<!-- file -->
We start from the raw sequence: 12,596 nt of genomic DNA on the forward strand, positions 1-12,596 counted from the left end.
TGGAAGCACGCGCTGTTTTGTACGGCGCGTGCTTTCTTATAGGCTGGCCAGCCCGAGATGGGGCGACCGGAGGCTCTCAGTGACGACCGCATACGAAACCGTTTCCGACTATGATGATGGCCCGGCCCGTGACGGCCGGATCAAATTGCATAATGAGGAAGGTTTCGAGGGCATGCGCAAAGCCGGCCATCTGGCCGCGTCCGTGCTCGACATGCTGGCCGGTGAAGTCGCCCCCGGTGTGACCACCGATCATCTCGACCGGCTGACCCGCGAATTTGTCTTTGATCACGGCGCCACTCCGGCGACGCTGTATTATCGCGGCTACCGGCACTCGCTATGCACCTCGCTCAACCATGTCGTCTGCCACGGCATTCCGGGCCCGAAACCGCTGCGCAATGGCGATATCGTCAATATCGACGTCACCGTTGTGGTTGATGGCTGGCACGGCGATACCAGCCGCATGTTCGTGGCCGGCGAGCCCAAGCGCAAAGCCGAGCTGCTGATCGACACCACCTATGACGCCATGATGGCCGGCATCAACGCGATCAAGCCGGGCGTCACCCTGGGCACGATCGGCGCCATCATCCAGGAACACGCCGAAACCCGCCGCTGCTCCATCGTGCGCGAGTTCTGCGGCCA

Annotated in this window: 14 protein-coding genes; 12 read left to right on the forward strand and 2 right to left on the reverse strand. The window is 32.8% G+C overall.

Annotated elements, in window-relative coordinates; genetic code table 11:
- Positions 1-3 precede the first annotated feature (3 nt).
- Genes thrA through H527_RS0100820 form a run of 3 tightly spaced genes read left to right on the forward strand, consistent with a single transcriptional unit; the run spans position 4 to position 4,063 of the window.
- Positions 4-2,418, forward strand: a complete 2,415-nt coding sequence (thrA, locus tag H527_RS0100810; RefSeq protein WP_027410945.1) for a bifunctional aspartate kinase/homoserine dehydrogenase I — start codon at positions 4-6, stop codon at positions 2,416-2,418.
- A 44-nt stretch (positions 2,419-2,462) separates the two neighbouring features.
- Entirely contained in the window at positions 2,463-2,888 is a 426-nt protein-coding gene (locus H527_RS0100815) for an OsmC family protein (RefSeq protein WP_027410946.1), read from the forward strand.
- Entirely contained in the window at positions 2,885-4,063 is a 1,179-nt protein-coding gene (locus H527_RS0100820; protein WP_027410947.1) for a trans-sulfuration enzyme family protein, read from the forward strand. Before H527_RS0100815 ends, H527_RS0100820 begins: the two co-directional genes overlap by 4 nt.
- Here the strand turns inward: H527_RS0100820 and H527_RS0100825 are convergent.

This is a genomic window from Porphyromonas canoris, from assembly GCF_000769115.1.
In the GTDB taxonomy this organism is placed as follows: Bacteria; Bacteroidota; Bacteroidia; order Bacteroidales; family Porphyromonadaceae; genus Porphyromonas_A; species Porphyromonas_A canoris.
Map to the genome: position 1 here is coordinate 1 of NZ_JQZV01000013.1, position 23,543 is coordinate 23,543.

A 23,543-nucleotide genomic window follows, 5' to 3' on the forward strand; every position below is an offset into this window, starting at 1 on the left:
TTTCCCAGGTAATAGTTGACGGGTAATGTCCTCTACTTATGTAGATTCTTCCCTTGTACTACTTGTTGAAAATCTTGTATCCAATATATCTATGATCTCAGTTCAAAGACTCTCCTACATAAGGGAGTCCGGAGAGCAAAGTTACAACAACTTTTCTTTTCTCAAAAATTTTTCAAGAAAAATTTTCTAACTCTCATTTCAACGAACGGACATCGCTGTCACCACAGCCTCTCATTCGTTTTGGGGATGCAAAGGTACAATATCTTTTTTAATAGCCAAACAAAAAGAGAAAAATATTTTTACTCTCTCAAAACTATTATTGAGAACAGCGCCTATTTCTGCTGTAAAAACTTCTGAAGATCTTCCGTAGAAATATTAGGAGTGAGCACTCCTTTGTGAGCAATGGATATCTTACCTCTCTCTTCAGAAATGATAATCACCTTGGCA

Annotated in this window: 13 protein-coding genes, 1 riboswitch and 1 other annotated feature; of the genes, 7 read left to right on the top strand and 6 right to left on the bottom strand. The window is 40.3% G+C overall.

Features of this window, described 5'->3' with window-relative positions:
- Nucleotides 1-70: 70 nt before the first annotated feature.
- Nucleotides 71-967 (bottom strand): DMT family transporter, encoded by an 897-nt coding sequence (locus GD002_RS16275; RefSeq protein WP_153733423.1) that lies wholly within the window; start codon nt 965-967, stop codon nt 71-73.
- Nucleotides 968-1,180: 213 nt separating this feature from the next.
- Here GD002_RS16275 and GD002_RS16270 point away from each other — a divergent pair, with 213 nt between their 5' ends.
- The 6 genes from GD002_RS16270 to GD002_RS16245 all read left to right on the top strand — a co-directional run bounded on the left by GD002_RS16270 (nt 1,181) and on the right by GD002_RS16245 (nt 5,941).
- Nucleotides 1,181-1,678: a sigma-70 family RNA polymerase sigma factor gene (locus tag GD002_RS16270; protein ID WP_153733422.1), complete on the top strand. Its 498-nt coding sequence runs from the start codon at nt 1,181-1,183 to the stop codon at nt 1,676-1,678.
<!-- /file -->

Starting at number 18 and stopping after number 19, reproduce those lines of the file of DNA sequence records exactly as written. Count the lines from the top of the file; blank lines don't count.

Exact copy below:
Features of this window, described 5'->3' with window-relative positions:
- Nucleotides 1-70: 70 nt before the first annotated feature.